Gikongoro Province was one of the former twelve provinces (intara) of Rwanda and is situated in the southwest of the country. The former province had an area of some 2,146 square kilometers. Its population was estimated at 466,451 (1990) and 511,776 (2002) prior to its dissolution in January 2006, with an annual growth rate of .810% between the years of 1990 and 2002. It included 13 "communes" and 125 sectors.
Kingdom of Rwanda
Gikongoro Province was created after Rwanda gained its independence from Belgium in the Rwandan Revolution. The southern and western outlands of Nyanza, the former capital of the Kingdom of Rwanda, became eastern Gikongoro.
In 1994, at the time of the Rwandan genocide the Tutsi population was concentrated in northern and eastern areas; according to local population statistics, there were almost no Tutsi living in western Gikongoro. In 1990, 17.5% of the population in Gikongoro was Tutsi. Tutsi were unevenly distributed throughout the province; 43% of Tutsi lived in Mubuga, with smaller percentages in Nyamagabe and Muko. There were five sectors with a Tutsi-majority population. The pre-genocide figure of 17.5% may be low due to missing data from Rwamiko. Rwamiko bordered Butare province—according to the 1991 census Butare province was 17.3%. Tutsi, more than any other province. Many of the sectors around Rwamiko were at least 40% Tutsi. There is a discrepancy between the 1990 local population data and 1991 population census. The 1991 census reported that only 12.8% of Gikongoro residents were Tutsi. According to Marijke Verpoorten, a researcher at Universiteit Antwerpen, the 1991 census under-reported Tutsi population figures. The Rwandan government stopped reporting ethnic demographic data after the genocide.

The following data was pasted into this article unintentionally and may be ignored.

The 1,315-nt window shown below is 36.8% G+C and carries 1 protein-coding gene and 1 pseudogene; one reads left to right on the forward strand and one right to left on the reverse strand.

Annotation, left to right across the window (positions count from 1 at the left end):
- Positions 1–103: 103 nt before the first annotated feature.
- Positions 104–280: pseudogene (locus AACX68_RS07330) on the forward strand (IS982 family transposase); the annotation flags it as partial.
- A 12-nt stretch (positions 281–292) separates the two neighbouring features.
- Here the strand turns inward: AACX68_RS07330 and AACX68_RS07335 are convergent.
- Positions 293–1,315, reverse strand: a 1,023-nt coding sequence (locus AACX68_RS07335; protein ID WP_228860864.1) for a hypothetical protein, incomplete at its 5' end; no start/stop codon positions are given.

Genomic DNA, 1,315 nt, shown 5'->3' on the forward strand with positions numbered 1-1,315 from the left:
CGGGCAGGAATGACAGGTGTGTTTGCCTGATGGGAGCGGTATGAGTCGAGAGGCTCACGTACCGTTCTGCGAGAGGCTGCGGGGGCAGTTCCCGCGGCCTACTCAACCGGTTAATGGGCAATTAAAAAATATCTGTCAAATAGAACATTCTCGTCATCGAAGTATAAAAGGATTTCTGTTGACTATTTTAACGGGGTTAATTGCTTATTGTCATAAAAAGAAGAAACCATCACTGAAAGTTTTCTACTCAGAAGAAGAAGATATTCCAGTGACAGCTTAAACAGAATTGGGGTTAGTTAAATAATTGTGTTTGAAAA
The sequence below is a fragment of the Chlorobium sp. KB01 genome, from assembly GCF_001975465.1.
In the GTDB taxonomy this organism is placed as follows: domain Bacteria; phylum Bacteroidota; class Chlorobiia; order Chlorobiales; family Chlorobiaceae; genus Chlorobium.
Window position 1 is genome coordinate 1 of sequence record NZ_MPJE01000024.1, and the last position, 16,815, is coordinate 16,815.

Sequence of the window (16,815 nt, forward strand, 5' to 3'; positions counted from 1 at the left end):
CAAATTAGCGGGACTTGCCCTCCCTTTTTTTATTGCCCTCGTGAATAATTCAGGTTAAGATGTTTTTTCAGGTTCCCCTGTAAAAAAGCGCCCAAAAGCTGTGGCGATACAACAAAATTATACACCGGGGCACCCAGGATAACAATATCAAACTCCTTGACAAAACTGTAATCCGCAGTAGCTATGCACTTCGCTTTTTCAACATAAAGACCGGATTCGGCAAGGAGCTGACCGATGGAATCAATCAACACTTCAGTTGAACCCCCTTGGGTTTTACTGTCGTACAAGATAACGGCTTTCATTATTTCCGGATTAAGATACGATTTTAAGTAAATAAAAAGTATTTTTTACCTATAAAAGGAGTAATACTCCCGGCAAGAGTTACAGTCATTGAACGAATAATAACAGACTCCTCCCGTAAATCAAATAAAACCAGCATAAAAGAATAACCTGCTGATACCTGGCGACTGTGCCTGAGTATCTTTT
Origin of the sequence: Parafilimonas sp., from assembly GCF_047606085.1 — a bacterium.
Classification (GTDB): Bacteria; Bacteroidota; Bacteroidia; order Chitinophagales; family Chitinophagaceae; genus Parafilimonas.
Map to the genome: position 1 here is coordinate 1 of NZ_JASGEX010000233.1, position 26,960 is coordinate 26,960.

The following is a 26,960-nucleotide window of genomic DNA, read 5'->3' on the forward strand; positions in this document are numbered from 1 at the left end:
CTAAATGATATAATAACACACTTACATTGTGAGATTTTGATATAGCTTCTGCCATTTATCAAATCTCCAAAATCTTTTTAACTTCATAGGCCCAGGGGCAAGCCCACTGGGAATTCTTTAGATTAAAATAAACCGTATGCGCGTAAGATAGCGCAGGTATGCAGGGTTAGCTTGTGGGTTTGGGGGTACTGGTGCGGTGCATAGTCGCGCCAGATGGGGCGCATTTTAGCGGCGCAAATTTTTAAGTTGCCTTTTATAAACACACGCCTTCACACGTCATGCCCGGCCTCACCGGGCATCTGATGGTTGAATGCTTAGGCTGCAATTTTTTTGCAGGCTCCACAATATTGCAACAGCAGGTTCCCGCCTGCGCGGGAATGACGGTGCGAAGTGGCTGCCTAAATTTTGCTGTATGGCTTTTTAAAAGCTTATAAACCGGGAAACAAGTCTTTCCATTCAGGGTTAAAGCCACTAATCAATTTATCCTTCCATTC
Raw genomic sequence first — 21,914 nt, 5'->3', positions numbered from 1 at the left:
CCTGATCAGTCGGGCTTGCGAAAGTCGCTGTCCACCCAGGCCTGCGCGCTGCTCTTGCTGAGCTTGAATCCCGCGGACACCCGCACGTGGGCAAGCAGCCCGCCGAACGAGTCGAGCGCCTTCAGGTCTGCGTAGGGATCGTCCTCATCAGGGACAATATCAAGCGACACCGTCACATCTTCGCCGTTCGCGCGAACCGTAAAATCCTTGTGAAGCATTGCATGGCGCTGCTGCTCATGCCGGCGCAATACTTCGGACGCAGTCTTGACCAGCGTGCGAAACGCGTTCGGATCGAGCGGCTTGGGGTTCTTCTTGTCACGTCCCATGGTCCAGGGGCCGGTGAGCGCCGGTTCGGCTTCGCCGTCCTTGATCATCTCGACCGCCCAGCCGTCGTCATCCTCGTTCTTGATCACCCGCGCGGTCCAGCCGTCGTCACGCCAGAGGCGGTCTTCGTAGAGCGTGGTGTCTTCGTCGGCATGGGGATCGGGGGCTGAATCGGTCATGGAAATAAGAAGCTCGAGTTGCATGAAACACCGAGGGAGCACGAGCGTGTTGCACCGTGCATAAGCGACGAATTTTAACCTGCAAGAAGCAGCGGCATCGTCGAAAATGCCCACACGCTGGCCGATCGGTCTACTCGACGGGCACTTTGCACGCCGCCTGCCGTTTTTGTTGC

According to some estimates, Tutsi men in Gikongoro had only a 25% chance of surviving the genocide. Other estimates have placed the odds even lower, around 10.7%. The genocide was more severe in areas where Tutsi had been persuaded to gather like Kibeho and Kaduha; these parishes were announced as safe locations for Tutsi to gather, but ended up being locations of large scale massacres. The violence was particularly intense in Mubugu and Rukondo. There was very little opposition to the genocide amongst local leadership; those who did object, in areas like Musebeya, Kivu and Kinyamakara, were unable to make a significant difference in the overall progress of the genocide and eventually lost their influence to political rivals who took advantage of the situation. Human Rights Watch (HRW) has identified Gikongoro as the location of some of the "earliest attacks" and "worst massacres" of the Rwandan genocide. The violence spread from Gikongoro to nearby areas, spreading outward from Kigali until it reached Gitarama Province.
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